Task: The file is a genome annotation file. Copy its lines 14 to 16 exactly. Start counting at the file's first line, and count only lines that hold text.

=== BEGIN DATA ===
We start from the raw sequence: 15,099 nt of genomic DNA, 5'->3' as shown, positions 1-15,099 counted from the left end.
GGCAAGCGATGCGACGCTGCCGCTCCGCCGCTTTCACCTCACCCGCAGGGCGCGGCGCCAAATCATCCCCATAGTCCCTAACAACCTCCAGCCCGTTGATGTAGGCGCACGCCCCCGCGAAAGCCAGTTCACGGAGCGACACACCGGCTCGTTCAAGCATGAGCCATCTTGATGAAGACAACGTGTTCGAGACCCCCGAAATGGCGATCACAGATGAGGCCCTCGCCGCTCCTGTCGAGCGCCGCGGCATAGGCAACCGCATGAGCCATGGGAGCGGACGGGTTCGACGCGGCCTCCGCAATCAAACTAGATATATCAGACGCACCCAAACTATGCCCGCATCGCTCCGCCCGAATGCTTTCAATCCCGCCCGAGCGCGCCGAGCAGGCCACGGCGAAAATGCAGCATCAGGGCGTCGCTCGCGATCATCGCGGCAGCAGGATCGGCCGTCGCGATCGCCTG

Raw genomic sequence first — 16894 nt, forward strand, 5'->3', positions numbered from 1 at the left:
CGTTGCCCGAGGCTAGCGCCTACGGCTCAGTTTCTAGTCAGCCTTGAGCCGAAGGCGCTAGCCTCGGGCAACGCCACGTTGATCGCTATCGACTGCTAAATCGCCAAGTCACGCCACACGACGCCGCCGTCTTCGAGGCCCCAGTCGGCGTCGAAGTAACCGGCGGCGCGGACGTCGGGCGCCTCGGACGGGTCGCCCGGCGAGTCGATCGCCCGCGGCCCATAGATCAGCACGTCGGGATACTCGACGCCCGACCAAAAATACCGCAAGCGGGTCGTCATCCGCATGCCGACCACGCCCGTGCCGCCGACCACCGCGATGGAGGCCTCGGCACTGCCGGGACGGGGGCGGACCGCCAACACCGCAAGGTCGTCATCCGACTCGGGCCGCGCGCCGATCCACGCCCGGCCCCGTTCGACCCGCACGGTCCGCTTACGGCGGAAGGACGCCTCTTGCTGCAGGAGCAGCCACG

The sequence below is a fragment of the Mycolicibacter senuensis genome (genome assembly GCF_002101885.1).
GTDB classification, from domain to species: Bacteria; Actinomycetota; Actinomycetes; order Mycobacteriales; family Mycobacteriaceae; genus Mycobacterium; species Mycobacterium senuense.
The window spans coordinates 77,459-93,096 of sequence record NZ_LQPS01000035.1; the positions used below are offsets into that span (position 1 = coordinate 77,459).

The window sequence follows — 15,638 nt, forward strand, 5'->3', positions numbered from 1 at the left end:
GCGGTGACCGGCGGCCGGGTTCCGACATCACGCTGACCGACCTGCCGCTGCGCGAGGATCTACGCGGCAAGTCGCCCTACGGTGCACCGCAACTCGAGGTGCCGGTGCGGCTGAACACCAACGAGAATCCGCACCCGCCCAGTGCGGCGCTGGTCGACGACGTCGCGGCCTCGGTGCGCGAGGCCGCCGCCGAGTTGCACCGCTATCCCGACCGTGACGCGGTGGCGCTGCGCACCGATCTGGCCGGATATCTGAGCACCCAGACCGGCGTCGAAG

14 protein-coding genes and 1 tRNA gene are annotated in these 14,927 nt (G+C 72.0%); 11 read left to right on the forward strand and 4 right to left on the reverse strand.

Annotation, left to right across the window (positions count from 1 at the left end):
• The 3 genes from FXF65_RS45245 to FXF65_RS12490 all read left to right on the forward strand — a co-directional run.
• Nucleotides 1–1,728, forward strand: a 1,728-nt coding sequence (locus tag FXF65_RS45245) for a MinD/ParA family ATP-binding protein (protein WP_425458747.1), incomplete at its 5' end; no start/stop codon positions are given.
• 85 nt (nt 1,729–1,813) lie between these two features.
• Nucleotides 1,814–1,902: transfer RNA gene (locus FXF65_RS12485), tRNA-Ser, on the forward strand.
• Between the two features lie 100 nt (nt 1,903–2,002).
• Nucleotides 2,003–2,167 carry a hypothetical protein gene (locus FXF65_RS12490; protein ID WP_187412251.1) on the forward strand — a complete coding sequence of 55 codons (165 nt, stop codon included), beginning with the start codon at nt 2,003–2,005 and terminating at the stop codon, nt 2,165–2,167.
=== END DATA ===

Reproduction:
• 85 nt (nt 1,729–1,813) lie between these two features.
• Nucleotides 1,814–1,902: transfer RNA gene (locus FXF65_RS12485), tRNA-Ser, on the forward strand.
• Between the two features lie 100 nt (nt 1,903–2,002).